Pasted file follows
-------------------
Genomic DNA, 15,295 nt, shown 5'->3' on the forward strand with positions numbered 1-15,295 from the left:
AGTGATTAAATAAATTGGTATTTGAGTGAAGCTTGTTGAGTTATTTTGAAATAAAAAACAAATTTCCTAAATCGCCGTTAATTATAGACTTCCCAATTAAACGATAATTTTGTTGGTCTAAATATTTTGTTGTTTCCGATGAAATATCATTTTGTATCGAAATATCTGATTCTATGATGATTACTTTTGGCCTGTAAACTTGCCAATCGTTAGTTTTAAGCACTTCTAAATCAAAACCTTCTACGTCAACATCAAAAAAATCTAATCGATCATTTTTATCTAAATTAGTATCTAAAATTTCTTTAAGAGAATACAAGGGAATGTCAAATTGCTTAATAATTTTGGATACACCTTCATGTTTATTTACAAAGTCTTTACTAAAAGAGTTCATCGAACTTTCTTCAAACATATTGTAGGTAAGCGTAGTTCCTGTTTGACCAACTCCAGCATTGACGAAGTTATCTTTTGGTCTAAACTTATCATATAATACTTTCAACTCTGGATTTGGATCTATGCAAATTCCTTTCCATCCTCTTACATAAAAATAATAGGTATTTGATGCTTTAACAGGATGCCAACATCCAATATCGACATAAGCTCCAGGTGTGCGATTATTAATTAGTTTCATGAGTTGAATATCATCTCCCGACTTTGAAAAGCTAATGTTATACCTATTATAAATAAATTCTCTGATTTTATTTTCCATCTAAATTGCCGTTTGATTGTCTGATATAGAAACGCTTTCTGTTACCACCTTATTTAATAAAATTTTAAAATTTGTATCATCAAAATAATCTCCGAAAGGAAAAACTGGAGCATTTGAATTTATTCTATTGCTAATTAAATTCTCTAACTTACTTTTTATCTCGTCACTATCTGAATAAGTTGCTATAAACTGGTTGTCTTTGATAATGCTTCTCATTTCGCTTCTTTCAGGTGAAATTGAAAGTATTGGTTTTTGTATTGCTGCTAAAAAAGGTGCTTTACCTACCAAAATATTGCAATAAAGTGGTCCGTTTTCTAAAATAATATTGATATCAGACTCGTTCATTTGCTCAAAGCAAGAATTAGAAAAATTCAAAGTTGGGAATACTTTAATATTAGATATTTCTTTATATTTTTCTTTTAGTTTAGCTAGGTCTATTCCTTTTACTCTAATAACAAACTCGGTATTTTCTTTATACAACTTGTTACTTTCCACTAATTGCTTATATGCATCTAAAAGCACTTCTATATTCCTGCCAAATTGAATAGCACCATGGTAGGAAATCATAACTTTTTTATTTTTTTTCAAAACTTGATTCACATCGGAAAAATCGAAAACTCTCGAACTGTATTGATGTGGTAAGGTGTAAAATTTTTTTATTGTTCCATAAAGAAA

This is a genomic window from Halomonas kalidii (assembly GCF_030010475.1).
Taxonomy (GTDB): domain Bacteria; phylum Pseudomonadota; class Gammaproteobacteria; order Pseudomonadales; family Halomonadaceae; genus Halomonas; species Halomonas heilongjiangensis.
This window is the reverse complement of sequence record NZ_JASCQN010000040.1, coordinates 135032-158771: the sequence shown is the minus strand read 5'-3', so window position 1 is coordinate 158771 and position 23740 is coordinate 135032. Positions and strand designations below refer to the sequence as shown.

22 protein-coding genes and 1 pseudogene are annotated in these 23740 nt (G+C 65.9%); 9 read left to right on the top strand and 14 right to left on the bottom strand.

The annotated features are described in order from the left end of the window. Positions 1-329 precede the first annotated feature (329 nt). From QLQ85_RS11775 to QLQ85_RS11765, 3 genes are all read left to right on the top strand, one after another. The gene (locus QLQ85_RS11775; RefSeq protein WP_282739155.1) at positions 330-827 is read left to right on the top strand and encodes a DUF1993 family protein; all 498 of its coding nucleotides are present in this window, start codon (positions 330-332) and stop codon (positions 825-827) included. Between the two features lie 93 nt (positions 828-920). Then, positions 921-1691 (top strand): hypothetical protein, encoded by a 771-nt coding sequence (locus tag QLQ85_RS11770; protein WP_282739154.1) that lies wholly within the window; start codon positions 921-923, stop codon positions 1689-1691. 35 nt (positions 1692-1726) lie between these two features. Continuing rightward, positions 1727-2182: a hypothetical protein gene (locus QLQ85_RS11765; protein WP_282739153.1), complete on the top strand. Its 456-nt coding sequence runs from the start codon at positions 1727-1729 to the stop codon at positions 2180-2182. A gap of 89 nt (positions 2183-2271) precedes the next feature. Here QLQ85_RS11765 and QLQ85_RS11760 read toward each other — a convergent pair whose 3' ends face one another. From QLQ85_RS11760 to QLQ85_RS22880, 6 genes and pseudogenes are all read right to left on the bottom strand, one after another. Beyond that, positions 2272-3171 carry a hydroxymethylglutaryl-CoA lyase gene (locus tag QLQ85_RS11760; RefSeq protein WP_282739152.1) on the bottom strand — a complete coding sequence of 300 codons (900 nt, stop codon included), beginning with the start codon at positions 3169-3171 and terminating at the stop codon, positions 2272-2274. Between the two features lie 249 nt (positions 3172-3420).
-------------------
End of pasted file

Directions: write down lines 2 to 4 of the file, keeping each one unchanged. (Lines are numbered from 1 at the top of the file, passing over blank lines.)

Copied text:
AGTGATTAAATAAATTGGTATTTGAGTGAAGCTTGTTGAGTTATTTTGAAATAAAAAACAAATTTCCTAAATCGCCGTTAATTATAGACTTCCCAATTAAACGATAATTTTGTTGGTCTAAATATTTTGTTGTTTCCGATGAAATATCATTTTGTATCGAAATATCTGATTCTATGATGATTACTTTTGGCCTGTAAACTTGCCAATCGTTAGTTTTAAGCACTTCTAAATCAAAACCTTCTACGTCAACATCAAAAAAATCTAATCGATCATTTTTATCTAAATTAGTATCTAAAATTTCTTTAAGAGAATACAAGGGAATGTCAAATTGCTTAATAATTTTGGATACACCTTCATGTTTATTTACAAAGTCTTTACTAAAAGAGTTCATCGAACTTTCTTCAAACATATTGTAGGTAAGCGTAGTTCCTGTTTGACCAACTCCAGCATTGACGAAGTTATCTTTTGGTCTAAACTTATCATATAATACTTTCAACTCTGGATTTGGATCTATGCAAATTCCTTTCCATCCTCTTACATAAAAATAATAGGTATTTGATGCTTTAACAGGATGCCAACATCCAATATCGACATAAGCTCCAGGTGTGCGATTATTAATTAGTTTCATGAGTTGAATATCATCTCCCGACTTTGAAAAGCTAATGTTATACCTATTATAAATAAATTCTCTGATTTTATTTTCCATCTAAATTGCCGTTTGATTGTCTGATATAGAAACGCTTTCTGTTACCACCTTATTTAATAAAATTTTAAAATTTGTATCATCAAAATAATCTCCGAAAGGAAAAACTGGAGCATTTGAATTTATTCTATTGCTAATTAAATTCTCTAACTTACTTTTTATCTCGTCACTATCTGAATAAGTTGCTATAAACTGGTTGTCTTTGATAATGCTTCTCATTTCGCTTCTTTCAGGTGAAATTGAAAGTATTGGTTTTTGTATTGCTGCTAAAAAAGGTGCTTTACCTACCAAAATATTGCAATAAAGTGGTCCGTTTTCTAAAATAATATTGATATCAGACTCGTTCATTTGCTCAAAGCAAGAATTAGAAAAATTCAAAGTTGGGAATACTTTAATATTAGATATTTCTTTATATTTTTCTTTTAGTTTAGCTAGGTCTATTCCTTTTACTCTAATAACAAACTCGGTATTTTCTTTATACAACTTGTTACTTTCCACTAATTGCTTATATGCATCTAAAAGCACTTCTATATTCCTGCCAAATTGAATAGCACCATGGTAGGAAATCATAACTTTTTTATTTTTTTTCAAAACTTGATTCACATCGGAAAAATCGAAAACTCTCGAACTGTATTGATGTGGTAAGGTGTAAAATTTTTTTATTGTTCCATAAAGAAA

This is a genomic window from Halomonas kalidii (assembly GCF_030010475.1).
Taxonomy (GTDB): domain Bacteria; phylum Pseudomonadota; class Gammaproteobacteria; order Pseudomonadales; family Halomonadaceae; genus Halomonas; species Halomonas heilongjiangensis.